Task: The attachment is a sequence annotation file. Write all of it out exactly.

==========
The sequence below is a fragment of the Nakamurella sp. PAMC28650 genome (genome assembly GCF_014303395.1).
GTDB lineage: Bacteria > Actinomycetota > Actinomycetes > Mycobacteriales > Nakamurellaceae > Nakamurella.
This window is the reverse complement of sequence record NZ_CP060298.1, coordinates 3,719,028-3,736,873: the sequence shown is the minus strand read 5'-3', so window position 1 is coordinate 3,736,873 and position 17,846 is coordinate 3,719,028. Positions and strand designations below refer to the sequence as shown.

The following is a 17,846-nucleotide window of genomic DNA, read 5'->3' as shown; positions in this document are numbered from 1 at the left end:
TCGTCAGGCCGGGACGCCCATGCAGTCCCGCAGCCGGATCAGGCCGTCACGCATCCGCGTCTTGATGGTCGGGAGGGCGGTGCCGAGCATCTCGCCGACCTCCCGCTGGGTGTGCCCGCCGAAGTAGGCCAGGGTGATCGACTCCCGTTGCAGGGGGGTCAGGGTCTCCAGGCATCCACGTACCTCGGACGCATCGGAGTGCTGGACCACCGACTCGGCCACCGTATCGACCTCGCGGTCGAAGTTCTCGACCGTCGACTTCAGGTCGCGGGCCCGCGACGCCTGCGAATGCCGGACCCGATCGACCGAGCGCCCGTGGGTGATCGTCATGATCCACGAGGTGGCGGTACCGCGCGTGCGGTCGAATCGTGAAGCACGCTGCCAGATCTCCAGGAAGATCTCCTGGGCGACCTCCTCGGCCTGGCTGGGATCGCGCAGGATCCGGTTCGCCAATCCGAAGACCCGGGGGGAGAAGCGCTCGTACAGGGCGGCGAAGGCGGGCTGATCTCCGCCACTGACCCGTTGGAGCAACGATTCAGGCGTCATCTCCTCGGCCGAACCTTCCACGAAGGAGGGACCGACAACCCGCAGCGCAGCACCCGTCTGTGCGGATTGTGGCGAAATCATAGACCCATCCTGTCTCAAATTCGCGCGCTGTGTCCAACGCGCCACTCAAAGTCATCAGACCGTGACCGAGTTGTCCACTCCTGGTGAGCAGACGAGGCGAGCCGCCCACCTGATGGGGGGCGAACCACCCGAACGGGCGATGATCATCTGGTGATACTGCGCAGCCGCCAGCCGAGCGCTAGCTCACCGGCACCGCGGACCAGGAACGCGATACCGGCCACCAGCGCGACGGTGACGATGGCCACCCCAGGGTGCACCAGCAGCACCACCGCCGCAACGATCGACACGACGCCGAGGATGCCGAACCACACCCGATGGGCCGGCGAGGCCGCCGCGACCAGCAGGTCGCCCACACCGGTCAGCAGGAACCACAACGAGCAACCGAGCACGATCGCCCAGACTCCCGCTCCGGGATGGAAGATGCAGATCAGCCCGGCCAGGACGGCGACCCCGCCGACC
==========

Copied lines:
The sequence below is a fragment of the Nakamurella sp. PAMC28650 genome (genome assembly GCF_014303395.1).
GTDB lineage: Bacteria > Actinomycetota > Actinomycetes > Mycobacteriales > Nakamurellaceae > Nakamurella.
This window is the reverse complement of sequence record NZ_CP060298.1, coordinates 3,719,028-3,736,873: the sequence shown is the minus strand read 5'-3', so window position 1 is coordinate 3,736,873 and position 17,846 is coordinate 3,719,028. Positions and strand designations below refer to the sequence as shown.

The following is a 17,846-nucleotide window of genomic DNA, read 5'->3' as shown; positions in this document are numbered from 1 at the left end:
TCGTCAGGCCGGGACGCCCATGCAGTCCCGCAGCCGGATCAGGCCGTCACGCATCCGCGTCTTGATGGTCGGGAGGGCGGTGCCGAGCATCTCGCCGACCTCCCGCTGGGTGTGCCCGCCGAAGTAGGCCAGGGTGATCGACTCCCGTTGCAGGGGGGTCAGGGTCTCCAGGCATCCACGTACCTCGGACGCATCGGAGTGCTGGACCACCGACTCGGCCACCGTATCGACCTCGCGGTCGAAGTTCTCGACCGTCGACTTCAGGTCGCGGGCCCGCGACGCCTGCGAATGCCGGACCCGATCGACCGAGCGCCCGTGGGTGATCGTCATGATCCACGAGGTGGCGGTACCGCGCGTGCGGTCGAATCGTGAAGCACGCTGCCAGATCTCCAGGAAGATCTCCTGGGCGACCTCCTCGGCCTGGCTGGGATCGCGCAGGATCCGGTTCGCCAATCCGAAGACCCGGGGGGAGAAGCGCTCGTACAGGGCGGCGAAGGCGGGCTGATCTCCGCCACTGACCCGTTGGAGCAACGATTCAGGCGTCATCTCCTCGGCCGAACCTTCCACGAAGGAGGGACCGACAACCCGCAGCGCAGCACCCGTCTGTGCGGATTGTGGCGAAATCATAGACCCATCCTGTCTCAAATTCGCGCGCTGTGTCCAACGCGCCACTCAAAGTCATCAGACCGTGACCGAGTTGTCCACTCCTGGTGAGCAGACGAGGCGAGCCGCCCACCTGATGGGGGGCGAACCACCCGAACGGGCGATGATCATCTGGTGATACTGCGCAGCCGCCAGCCGAGCGCTAGCTCACCGGCACCGCGGACCAGGAACGCGATACCGGCCACCAGCGCGACGGTGACGATGGCCACCCCAGGGTGCACCAGCAGCACCACCGCCGCAACGATCGACACGACGCCGAGGATGCCGAACCACACCCGATGGGCCGGCGAGGCCGCCGCGACCAGCAGGTCGCCCACACCGGTCAGCAGGAACCACAACGAGCAACCGAGCACGATCGCCCAGACTCCCGCTCCGGGATGGAAGATGCAGATCAGCCCGGCCAGGACGGCGACCCCGCCGACC